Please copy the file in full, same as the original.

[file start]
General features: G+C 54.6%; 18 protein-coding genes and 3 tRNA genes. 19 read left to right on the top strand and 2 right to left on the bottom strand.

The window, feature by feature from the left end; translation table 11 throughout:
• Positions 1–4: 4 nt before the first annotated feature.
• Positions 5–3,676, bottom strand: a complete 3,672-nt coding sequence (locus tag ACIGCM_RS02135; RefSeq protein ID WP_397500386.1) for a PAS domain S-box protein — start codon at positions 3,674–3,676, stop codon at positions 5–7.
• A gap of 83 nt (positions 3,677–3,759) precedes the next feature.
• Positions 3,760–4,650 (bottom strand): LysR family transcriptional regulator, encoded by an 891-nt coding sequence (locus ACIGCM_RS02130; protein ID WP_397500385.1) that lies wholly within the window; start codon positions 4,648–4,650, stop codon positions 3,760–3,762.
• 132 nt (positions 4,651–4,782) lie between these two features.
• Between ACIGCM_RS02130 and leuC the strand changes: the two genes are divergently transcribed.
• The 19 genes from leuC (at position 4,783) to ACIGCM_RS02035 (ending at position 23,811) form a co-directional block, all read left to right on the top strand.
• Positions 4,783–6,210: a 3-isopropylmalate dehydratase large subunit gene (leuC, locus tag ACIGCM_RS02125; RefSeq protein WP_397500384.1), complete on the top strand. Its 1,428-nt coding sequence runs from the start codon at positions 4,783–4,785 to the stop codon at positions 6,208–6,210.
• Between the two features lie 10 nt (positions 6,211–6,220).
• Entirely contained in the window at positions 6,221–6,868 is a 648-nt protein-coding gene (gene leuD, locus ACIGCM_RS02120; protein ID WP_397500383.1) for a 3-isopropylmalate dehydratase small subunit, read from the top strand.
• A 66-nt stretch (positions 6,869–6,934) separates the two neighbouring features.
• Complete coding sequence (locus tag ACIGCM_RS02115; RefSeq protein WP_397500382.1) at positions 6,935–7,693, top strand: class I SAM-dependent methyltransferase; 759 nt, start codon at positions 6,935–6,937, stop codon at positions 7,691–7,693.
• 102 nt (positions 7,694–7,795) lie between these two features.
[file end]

General features: G+C 54.6%; 18 protein-coding genes and 3 tRNA genes. 19 read left to right on the top strand and 2 right to left on the bottom strand.

The window, feature by feature from the left end; translation table 11 throughout:
• Positions 1–4: 4 nt before the first annotated feature.
• Positions 5–3,676, bottom strand: a complete 3,672-nt coding sequence (locus tag ACIGCM_RS02135; RefSeq protein ID WP_397500386.1) for a PAS domain S-box protein — start codon at positions 3,674–3,676, stop codon at positions 5–7.
• A gap of 83 nt (positions 3,677–3,759) precedes the next feature.
• Positions 3,760–4,650 (bottom strand): LysR family transcriptional regulator, encoded by an 891-nt coding sequence (locus ACIGCM_RS02130; protein ID WP_397500385.1) that lies wholly within the window; start codon positions 4,648–4,650, stop codon positions 3,760–3,762.
• 132 nt (positions 4,651–4,782) lie between these two features.
• Between ACIGCM_RS02130 and leuC the strand changes: the two genes are divergently transcribed.
• The 19 genes from leuC (at position 4,783) to ACIGCM_RS02035 (ending at position 23,811) form a co-directional block, all read left to right on the top strand.
• Positions 4,783–6,210: a 3-isopropylmalate dehydratase large subunit gene (leuC, locus tag ACIGCM_RS02125; RefSeq protein WP_397500384.1), complete on the top strand. Its 1,428-nt coding sequence runs from the start codon at positions 4,783–4,785 to the stop codon at positions 6,208–6,210.
• Between the two features lie 10 nt (positions 6,211–6,220).
• Entirely contained in the window at positions 6,221–6,868 is a 648-nt protein-coding gene (gene leuD, locus ACIGCM_RS02120; protein ID WP_397500383.1) for a 3-isopropylmalate dehydratase small subunit, read from the top strand.
• A 66-nt stretch (positions 6,869–6,934) separates the two neighbouring features.
• Complete coding sequence (locus tag ACIGCM_RS02115; RefSeq protein WP_397500382.1) at positions 6,935–7,693, top strand: class I SAM-dependent methyltransferase; 759 nt, start codon at positions 6,935–6,937, stop codon at positions 7,691–7,693.
• 102 nt (positions 7,694–7,795) lie between these two features.